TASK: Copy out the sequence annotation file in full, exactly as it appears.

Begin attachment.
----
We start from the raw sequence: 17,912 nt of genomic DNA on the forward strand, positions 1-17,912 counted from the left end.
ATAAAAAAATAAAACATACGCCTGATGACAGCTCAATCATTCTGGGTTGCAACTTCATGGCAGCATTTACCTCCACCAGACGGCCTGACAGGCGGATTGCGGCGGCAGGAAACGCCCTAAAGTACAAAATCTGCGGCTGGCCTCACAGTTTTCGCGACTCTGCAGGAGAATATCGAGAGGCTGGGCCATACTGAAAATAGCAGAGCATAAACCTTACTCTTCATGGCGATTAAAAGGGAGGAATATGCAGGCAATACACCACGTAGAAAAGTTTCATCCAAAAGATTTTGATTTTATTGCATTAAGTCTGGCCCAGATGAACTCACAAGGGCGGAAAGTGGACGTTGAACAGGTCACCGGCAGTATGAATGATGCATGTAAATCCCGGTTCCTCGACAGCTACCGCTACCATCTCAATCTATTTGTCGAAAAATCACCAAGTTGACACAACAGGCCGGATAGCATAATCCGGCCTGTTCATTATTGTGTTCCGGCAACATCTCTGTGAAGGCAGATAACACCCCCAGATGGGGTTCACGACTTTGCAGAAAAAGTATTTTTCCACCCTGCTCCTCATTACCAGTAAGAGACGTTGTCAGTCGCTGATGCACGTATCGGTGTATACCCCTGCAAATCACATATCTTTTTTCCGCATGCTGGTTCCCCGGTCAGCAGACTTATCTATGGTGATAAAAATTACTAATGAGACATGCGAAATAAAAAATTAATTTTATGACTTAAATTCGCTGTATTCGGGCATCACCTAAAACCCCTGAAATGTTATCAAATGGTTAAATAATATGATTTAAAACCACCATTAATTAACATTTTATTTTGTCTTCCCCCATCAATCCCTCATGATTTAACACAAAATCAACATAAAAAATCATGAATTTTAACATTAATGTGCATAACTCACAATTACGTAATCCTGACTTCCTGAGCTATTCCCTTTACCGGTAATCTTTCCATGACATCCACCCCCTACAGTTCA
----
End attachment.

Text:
We start from the raw sequence: 17,912 nt of genomic DNA on the forward strand, positions 1-17,912 counted from the left end.
ATAAAAAAATAAAACATACGCCTGATGACAGCTCAATCATTCTGGGTTGCAACTTCATGGCAGCATTTACCTCCACCAGACGGCCTGACAGGCGGATTGCGGCGGCAGGAAACGCCCTAAAGTACAAAATCTGCGGCTGGCCTCACAGTTTTCGCGACTCTGCAGGAGAATATCGAGAGGCTGGGCCATACTGAAAATAGCAGAGCATAAACCTTACTCTTCATGGCGATTAAAAGGGAGGAATATGCAGGCAATACACCACGTAGAAAAGTTTCATCCAAAAGATTTTGATTTTATTGCATTAAGTCTGGCCCAGATGAACTCACAAGGGCGGAAAGTGGACGTTGAACAGGTCACCGGCAGTATGAATGATGCATGTAAATCCCGGTTCCTCGACAGCTACCGCTACCATCTCAATCTATTTGTCGAAAAATCACCAAGTTGACACAACAGGCCGGATAGCATAATCCGGCCTGTTCATTATTGTGTTCCGGCAACATCTCTGTGAAGGCAGATAACACCCCCAGATGGGGTTCACGACTTTGCAGAAAAAGTATTTTTCCACCCTGCTCCTCATTACCAGTAAGAGACGTTGTCAGTCGCTGATGCACGTATCGGTGTATACCCCTGCAAATCACATATCTTTTTTCCGCATGCTGGTTCCCCGGTCAGCAGACTTATCTATGGTGATAAAAATTACTAATGAGACATGCGAAATAAAAAATTAATTTTATGACTTAAATTCGCTGTATTCGGGCATCACCTAAAACCCCTGAAATGTTATCAAATGGTTAAATAATATGATTTAAAACCACCATTAATTAACATTTTATTTTGTCTTCCCCCATCAATCCCTCATGATTTAACACAAAATCAACATAAAAAATCATGAATTTTAACATTAATGTGCATAACTCACAATTACGTAATCCTGACTTCCTGAGCTATTCCCTTTACCGGTAATCTTTCCATGACATCCACCCCCTACAGTTCA